In it, Drury explored the ultimate ethos of a nation that was, for its elite, extremely rich yet beset by so many complex problems.
But the author, we are told, never quite got his head around the ambiguities and contradictions of apartheid South Africa and departed these shores more confused than when he arrived.
Well, a lot of water has flowed under the bridge since then.
And today, some 50-odd years later, one presumes the ethos of the nation has changed quite dramatically with the passage of time and change in regime.
It certainly has, yet South Africa remains a very strange society.
In fact, we’re often referred to as a country of contradictions.
For instance, we are arguably the richest and most developed country on the African continent, yet the majority continue to live in squalor and poverty.
We openly despise the dishonesty and fraud of the previous regime, yet so many of our new leaders are worshipping at that same altar of corruption today.
We pride ourselves about being a beacon for racial tolerance and reconciliation, but remain a divided society where social cohesion has been put on the back burner.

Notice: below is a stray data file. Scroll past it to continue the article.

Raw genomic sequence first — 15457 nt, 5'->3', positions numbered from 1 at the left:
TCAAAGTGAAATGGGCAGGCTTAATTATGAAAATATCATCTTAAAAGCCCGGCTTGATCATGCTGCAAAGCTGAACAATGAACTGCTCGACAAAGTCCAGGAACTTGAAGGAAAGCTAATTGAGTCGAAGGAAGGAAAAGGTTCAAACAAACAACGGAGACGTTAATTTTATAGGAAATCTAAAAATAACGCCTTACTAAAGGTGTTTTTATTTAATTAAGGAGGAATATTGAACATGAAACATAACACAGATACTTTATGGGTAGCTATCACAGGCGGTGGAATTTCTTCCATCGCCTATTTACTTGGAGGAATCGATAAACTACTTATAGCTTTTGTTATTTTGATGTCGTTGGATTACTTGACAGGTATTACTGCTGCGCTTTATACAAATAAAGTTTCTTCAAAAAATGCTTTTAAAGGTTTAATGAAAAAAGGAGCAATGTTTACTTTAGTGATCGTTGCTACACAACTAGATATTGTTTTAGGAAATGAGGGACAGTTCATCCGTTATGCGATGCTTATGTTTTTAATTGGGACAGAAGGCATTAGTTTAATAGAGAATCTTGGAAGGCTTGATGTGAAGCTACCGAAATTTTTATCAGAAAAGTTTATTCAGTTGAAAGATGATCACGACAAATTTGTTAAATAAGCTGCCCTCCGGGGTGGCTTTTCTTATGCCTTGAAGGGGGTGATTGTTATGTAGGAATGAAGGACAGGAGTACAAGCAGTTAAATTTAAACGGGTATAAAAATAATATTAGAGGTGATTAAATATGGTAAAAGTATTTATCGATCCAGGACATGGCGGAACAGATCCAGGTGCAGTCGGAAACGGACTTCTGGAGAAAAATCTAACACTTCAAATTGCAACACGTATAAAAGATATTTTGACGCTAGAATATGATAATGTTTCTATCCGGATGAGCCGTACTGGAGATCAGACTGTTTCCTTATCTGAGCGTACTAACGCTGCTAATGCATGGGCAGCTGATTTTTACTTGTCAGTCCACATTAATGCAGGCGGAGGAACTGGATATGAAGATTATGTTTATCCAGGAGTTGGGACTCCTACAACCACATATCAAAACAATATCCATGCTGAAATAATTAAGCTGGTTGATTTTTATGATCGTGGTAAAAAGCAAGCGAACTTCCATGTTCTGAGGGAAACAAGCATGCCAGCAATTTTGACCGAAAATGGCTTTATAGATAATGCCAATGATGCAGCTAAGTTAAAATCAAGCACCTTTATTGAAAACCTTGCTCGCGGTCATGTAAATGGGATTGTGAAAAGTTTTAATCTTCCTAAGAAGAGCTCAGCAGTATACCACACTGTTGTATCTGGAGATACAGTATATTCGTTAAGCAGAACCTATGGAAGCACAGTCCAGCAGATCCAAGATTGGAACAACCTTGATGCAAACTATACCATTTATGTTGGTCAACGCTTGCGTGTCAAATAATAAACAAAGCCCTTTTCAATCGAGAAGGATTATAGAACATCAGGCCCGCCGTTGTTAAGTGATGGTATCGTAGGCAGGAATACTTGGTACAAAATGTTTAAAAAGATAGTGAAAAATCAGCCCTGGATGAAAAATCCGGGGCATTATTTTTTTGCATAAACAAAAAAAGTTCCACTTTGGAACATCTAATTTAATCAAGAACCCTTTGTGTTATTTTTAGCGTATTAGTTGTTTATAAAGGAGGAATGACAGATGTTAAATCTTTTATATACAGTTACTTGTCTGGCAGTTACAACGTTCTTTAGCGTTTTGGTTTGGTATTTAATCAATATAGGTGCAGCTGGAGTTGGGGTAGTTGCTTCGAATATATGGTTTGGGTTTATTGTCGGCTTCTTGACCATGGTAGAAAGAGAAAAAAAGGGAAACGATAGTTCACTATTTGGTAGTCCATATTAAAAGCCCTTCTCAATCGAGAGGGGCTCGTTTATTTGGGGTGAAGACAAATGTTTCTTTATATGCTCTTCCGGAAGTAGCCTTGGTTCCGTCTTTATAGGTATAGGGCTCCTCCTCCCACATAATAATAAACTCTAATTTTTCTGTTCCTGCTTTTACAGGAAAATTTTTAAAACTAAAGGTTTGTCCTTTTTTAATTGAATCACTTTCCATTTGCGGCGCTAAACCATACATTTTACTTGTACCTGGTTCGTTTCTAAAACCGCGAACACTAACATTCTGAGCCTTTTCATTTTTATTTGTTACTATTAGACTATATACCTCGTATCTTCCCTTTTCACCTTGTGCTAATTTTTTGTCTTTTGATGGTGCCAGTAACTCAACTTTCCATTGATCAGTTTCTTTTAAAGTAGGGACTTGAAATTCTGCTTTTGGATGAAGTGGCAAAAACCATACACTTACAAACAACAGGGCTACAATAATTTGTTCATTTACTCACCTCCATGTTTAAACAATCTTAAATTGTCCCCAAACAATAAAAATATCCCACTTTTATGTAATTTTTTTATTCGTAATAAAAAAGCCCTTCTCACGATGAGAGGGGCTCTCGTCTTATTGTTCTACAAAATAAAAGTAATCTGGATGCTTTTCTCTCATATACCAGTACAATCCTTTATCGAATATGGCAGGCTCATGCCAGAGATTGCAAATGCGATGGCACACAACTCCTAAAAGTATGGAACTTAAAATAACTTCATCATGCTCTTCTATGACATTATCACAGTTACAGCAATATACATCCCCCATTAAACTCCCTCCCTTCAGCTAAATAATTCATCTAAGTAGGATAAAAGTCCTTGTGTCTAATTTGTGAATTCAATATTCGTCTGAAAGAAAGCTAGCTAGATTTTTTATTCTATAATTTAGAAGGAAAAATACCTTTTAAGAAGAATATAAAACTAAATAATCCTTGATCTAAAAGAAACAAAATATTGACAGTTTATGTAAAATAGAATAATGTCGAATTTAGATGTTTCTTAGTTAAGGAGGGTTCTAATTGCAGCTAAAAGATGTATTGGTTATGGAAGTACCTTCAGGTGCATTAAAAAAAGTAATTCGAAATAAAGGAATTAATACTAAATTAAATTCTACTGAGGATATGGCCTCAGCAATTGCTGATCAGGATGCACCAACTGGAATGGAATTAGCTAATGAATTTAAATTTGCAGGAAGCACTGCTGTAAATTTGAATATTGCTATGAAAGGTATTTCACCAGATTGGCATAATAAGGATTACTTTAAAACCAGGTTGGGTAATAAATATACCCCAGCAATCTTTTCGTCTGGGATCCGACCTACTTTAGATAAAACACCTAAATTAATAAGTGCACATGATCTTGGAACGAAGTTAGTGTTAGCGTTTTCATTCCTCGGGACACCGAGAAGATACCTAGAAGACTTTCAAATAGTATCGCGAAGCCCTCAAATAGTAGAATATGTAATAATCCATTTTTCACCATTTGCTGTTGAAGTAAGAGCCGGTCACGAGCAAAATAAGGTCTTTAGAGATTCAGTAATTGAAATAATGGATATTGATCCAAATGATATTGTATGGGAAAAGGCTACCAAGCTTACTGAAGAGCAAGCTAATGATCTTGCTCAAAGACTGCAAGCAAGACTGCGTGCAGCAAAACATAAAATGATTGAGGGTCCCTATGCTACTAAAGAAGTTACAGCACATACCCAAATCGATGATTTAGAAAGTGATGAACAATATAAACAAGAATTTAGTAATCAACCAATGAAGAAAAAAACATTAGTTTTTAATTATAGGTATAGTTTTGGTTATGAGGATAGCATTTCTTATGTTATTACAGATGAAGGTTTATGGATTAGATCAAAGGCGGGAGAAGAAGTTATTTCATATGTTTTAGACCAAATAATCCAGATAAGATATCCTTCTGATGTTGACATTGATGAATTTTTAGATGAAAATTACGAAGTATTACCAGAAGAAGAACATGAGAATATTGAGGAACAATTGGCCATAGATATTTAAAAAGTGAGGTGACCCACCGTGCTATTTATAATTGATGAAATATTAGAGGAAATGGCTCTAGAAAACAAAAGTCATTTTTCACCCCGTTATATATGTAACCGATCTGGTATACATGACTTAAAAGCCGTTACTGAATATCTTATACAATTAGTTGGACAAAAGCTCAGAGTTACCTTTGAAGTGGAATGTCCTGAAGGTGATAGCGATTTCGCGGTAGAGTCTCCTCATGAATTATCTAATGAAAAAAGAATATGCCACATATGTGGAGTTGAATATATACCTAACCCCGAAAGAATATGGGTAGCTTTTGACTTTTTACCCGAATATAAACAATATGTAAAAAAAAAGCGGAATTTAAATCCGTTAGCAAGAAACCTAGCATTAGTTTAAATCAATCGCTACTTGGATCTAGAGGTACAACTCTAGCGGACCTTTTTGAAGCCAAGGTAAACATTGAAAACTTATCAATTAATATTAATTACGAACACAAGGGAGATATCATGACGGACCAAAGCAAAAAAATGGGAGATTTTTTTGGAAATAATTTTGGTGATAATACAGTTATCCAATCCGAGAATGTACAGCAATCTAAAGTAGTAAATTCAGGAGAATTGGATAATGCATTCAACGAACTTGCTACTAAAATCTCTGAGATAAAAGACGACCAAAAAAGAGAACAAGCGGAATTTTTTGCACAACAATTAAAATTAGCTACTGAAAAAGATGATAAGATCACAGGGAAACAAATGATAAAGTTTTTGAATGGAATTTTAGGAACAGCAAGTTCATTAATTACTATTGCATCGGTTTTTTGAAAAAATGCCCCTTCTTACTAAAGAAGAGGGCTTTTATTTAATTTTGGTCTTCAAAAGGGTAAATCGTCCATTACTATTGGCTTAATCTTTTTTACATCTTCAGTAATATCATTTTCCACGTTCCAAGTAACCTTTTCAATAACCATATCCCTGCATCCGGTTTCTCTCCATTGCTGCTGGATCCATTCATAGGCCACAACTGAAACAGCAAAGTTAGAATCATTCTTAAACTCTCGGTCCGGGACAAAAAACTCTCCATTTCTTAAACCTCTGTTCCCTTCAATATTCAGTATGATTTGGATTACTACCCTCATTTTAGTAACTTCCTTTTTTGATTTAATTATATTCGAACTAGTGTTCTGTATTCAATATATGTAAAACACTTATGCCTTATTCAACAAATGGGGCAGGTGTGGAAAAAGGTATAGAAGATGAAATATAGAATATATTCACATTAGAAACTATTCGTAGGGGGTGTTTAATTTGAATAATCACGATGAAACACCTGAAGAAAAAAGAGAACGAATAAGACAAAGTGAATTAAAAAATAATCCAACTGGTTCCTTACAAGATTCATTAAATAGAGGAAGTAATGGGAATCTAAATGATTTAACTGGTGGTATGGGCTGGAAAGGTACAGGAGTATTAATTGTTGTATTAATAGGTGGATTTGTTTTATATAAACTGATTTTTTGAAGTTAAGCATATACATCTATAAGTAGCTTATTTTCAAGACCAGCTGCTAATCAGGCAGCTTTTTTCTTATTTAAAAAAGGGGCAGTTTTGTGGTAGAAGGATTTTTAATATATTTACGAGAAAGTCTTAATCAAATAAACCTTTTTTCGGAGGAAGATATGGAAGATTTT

We talk glibly about attracting foreign investors, yet drive them away when we fail to stop the so-called extortionist “construction mafia” who intimidate developers to secure contracts.
We fought so hard and sacrificed so much to win the right to vote, yet the number of people exercising this right is dropping with every election.
I focus on these contradictions not to depress you, but to raise a simple question about our priorities.
With our economy in such a dismal mess, factional tensions rising, corruption wreaking havoc and unemployment mounting by the day, why all this hullabaloo over an old flag?
I’m talking here about all the fuss being made about the gratuitous display of the old apartheid-era flag, which the Equality Court says constitutes hate speech.
I agree the flag is a reminder of a racist and oppressive regime, but it’s a relic from the past that most South Africans have long relegated to the dustbin of history.
The only people probably waving them these days are those nostalgic dreamers in the kingdom of Oranje and a few diehards at Blue Bulls home games.
I bet the vast majority of South Africans can’t even remember what the old flag looks like anymore.
I certainly don’t. Was it all-white? Did it include the image of a jackboot?
So with the flag issue behind us now, let’s start concentrating on our country’s real priorities and apply our minds to the more substantive manifestations of apartheid we need to address with some urgency.
There are bigger fish to fry.
* The views expressed here are not necessarily those of Independent Media.